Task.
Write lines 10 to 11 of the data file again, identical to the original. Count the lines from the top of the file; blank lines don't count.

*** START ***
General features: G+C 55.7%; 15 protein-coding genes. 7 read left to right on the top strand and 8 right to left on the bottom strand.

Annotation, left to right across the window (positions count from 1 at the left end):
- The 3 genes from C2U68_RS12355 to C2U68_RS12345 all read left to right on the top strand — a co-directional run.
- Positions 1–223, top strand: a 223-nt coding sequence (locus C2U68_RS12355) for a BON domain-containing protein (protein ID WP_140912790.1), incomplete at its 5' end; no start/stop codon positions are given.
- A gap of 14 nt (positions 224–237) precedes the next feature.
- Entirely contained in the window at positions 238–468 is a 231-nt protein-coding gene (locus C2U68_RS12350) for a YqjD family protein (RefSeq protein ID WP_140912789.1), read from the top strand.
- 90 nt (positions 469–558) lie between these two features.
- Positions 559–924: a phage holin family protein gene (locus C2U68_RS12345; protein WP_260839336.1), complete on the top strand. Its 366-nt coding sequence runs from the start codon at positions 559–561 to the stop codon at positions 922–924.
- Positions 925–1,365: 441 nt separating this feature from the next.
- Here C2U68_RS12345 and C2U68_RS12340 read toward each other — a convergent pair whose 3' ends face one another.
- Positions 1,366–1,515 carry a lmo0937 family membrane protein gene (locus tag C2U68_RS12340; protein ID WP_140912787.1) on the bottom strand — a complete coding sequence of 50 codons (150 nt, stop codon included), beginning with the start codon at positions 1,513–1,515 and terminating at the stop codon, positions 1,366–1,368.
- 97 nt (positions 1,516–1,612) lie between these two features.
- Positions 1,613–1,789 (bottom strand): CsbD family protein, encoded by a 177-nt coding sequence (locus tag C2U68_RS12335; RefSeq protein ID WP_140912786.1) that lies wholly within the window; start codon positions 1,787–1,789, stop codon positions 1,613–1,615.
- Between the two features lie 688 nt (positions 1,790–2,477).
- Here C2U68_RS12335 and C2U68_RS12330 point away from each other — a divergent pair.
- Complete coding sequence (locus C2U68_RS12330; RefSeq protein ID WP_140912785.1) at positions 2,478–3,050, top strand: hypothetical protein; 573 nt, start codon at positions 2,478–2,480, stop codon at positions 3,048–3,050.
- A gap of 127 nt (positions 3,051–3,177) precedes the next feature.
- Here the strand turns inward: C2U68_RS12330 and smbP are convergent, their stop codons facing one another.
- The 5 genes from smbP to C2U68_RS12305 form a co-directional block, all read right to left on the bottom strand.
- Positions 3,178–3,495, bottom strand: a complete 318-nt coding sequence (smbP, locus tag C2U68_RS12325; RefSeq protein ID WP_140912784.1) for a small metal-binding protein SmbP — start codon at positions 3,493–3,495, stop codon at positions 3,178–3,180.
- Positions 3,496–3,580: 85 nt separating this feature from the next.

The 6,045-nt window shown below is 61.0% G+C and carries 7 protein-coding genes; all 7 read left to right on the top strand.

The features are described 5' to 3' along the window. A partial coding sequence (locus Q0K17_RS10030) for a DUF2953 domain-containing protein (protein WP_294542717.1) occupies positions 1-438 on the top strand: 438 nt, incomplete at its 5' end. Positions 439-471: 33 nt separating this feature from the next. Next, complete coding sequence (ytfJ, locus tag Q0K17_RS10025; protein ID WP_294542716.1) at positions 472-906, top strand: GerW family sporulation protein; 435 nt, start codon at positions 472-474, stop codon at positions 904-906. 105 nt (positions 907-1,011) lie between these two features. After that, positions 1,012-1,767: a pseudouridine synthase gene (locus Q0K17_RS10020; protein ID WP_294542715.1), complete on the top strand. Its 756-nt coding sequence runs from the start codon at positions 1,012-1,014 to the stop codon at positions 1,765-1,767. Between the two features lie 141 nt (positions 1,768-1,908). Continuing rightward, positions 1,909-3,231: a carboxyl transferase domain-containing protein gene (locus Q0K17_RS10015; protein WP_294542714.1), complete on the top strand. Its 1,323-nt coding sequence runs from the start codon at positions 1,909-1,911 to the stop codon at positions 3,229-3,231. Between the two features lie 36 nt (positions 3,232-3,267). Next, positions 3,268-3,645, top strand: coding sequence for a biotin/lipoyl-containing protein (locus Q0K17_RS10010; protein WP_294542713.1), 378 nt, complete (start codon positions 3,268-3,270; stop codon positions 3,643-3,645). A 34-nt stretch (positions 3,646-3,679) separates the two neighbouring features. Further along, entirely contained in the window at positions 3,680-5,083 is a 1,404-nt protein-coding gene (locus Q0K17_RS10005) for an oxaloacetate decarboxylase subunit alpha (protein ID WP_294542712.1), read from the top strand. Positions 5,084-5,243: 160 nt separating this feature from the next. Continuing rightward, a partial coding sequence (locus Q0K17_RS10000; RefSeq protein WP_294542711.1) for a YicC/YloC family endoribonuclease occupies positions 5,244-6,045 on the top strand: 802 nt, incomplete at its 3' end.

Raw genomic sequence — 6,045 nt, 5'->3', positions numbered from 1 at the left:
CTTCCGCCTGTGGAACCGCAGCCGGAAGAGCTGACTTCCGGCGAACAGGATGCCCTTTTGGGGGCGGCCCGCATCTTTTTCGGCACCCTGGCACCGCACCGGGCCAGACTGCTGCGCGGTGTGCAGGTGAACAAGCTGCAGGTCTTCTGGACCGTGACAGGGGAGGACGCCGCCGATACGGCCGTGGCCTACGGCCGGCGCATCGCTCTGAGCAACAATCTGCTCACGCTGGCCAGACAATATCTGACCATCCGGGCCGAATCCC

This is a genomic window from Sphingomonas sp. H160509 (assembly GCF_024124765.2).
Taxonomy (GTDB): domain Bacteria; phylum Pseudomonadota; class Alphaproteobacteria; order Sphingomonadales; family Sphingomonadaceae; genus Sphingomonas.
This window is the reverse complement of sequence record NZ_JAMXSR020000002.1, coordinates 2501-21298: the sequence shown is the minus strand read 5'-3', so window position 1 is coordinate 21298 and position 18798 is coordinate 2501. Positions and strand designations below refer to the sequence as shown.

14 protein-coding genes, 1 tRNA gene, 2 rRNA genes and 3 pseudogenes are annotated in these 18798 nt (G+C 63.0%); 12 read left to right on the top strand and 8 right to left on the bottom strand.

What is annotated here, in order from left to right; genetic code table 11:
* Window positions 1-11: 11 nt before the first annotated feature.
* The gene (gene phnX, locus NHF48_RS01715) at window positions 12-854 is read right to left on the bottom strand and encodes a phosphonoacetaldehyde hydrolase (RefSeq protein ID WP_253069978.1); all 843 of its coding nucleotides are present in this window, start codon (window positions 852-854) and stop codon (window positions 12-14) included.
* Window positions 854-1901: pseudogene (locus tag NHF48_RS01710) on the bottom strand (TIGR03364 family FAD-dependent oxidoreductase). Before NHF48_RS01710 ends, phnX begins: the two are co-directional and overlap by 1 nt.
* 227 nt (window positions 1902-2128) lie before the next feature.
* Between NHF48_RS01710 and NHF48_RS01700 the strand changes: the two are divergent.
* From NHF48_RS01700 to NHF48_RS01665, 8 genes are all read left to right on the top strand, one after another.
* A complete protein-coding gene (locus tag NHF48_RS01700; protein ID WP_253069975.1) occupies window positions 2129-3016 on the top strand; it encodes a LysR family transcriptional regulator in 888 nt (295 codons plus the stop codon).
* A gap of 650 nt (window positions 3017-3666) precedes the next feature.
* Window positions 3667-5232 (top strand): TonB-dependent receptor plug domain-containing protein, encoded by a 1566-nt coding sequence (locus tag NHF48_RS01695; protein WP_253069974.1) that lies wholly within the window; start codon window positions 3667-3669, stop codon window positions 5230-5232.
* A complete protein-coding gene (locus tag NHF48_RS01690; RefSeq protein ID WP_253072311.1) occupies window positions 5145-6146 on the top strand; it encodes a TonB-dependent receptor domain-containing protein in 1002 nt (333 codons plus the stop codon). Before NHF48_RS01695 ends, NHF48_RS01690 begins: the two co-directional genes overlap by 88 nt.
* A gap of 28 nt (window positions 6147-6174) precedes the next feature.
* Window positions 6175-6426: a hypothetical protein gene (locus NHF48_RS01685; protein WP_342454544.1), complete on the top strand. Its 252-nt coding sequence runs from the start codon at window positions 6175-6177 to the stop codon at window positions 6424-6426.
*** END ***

- Here C2U68_RS12345 and C2U68_RS12340 read toward each other — a convergent pair whose 3' ends face one another.
- Positions 1,366–1,515 carry a lmo0937 family membrane protein gene (locus tag C2U68_RS12340; protein ID WP_140912787.1) on the bottom strand — a complete coding sequence of 50 codons (150 nt, stop codon included), beginning with the start codon at positions 1,513–1,515 and terminating at the stop codon, positions 1,366–1,368.